Monday, August 08, 2005

Home

There has to be a word for that feeling you get when you are living in a foreign country and you feel disconnected from everything. Loneliness is a part of it, homesickness too. But to attempt to define it in these terms would mean restricting it, somehow, and not getting to the heart of the matter.
This feeling is known well to many Indians in the US of A, in particular. It manifests itself in many, many ways. The craving for Indian food strikes, but the only recourse is to go to a restaurant where the price, of course, is listed in dollars. Indian movies? Well, either rent one or if you’re living in a hi-density Indian area like New Jersey, you could catch it at the multiplex, whereupon you can then boast that you saw Yuva on the same day it released in India! The list can go on.
But this is only a superficial discussion of the matter. It is a lot more than just the food or movies you are used to. It is a sense of place, a sense of being rooted, I guess. There are no memories associated, for instance, with New York when the average Indian software professional moves there. What there is, is a realization that you are two days away from the place you call home.
Ultimately, it comes down to the question: Where is home? After even a couple of years of rootless living, of living out of suitcases, of cheap pizza meals, too many flights, too few meaningful conversations and too many loads of laundry, it does strike you somewhere in your brain as you swipe your credit card at yet another retail outlet: where is home?
Unfortunately, for some of us, the answer to that question is still in the process of being reached. For others, it is quite all right to call your new place (with the mortgage and the swanky SUV out front) home. For others, it’s a little more complex than that. For some of us, even if we make enough money, even if we are inducted into the hallowed zone of US citizenship, the answer still lingers somewhere just beyond our reach.
This is particularly true of those that come to the US not solely to stack up the dollars, but also because they are curious about living in a foreign country, seeing the world, traveling and experiencing the different things that wonderful country has to offer (however absurd this may be to the more ‘practical’ of our Indian friends in the USA). As you sign the lease on your new apartment with the wonderful view, you wonder: is this really what I wanted? Where am I?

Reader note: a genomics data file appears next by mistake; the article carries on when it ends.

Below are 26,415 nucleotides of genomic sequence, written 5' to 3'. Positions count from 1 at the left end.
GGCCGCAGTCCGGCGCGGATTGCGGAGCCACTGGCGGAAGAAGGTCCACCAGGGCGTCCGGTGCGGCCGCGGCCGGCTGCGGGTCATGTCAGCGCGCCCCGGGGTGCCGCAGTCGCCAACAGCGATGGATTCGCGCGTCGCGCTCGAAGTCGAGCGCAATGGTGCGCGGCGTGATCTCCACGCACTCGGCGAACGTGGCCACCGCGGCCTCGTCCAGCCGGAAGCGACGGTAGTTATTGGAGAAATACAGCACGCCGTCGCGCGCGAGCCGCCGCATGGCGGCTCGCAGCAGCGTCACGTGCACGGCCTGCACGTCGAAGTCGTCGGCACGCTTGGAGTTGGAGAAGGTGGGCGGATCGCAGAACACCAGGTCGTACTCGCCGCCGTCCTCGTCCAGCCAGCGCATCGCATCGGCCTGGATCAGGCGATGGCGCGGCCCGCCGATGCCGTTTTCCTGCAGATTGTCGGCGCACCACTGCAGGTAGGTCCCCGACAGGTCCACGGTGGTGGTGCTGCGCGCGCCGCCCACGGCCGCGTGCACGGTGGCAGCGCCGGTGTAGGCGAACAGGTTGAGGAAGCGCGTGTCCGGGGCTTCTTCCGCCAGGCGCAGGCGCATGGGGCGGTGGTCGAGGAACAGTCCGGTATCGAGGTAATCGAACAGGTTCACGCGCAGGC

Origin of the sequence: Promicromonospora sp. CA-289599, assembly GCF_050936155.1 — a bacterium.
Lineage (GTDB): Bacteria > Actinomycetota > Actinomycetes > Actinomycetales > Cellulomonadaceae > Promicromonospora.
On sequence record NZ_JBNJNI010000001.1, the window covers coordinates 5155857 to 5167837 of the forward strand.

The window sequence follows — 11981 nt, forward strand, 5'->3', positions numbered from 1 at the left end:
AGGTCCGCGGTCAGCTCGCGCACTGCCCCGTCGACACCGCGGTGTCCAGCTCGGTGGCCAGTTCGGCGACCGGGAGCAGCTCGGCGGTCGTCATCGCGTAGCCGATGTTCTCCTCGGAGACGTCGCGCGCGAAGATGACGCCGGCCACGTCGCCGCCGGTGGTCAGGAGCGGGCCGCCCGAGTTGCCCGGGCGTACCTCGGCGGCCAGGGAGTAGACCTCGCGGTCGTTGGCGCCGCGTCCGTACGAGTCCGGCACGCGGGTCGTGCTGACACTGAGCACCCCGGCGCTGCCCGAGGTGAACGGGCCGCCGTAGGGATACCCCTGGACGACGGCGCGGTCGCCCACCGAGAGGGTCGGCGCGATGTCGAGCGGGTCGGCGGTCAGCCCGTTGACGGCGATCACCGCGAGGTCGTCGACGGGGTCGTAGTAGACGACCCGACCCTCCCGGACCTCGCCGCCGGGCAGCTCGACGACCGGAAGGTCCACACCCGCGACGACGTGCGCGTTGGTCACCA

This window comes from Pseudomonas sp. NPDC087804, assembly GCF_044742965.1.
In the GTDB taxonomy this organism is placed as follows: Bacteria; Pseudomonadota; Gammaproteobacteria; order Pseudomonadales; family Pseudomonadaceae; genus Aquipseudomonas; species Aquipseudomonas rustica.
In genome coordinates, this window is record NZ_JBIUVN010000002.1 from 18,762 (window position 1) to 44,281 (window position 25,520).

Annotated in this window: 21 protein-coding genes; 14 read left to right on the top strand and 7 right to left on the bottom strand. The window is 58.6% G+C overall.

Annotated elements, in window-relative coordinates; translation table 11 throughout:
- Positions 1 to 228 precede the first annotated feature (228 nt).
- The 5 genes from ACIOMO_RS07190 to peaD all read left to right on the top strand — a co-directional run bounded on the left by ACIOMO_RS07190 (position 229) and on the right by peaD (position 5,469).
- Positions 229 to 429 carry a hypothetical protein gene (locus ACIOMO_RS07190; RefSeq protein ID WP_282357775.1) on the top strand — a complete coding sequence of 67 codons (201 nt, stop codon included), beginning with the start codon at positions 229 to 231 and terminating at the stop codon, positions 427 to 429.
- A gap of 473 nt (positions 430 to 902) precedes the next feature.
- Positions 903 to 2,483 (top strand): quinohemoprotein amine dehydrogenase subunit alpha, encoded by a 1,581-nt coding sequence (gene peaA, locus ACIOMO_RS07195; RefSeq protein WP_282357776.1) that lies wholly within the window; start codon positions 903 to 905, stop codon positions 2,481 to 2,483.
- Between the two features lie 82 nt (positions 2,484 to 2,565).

I would say, let’s look at the flip side. Because, if you don’t belong anywhere, then maybe the answer is that you belong everywhere.

Dedicated to a friend of mine, somewhere in the US. You know who you are…

6 comments:

Anonymous said...

“Ultimately, it comes down to the question: Where is home? After even a couple of years of rootless living, of living out of suitcases, of cheap pizza meals, too many flights, too few meaningful conversations and too many loads of laundry, it does strike you somewhere in your brain as you swipe your credit card at yet another retail outlet: where is home?”

For over a month now we have tracked your musings. And guess what? Although you writing create an enchanting forest of magical words the trees are all snow capped… all year long. The butterflies that hover overhead are not native to this land. Your angst decries and by its very act longs for the time you spent in Tallahassee.

Rootlessness may be almost endemic among today’s young but it is not without its favour. And yours is distinctly strawberry-kiwi. And me thinks you know girl; you know…I rest my case, without malice :-)

GGB

devikamenon said...

So what's your case, GGB?
This piece was dedicated to a friend who is going through the feelings I described.
As for me, I am happy to be in my own country. The trees are definitely not snow capped all year long, thanks.

Anonymous said...

Had no intentions to come across as insensitive. In fact I thought had taken extra care to ensure that I was not burnishing wood against the grain. I guess I came short. Apologies.

GGB

devikamenon said...

Hey, you didn't exactly burnish wood against the grain. Opinions are always welcome. Who says we can't have intelligent disagreements on the comments section of an obscure blog?
And besides, why would I want to alienate my tiny reader-base? :-)

devikamenon said...

"And yours is distinctly strawberry-kiwi"
Eh? GGB, pls elaborate?

Anonymous said...

20.15.13.1.19

i disagree with the final conclusion on bleonging. you can belong in a certain place or more than one. you can also belong everywhere and you can belong nowhere, but they are not the same. i'm not the sharpest tool in the shed (and i will not repeat this again), but my statement seems true to me not based on crude logic, which would be meaningless here, but personal experience.

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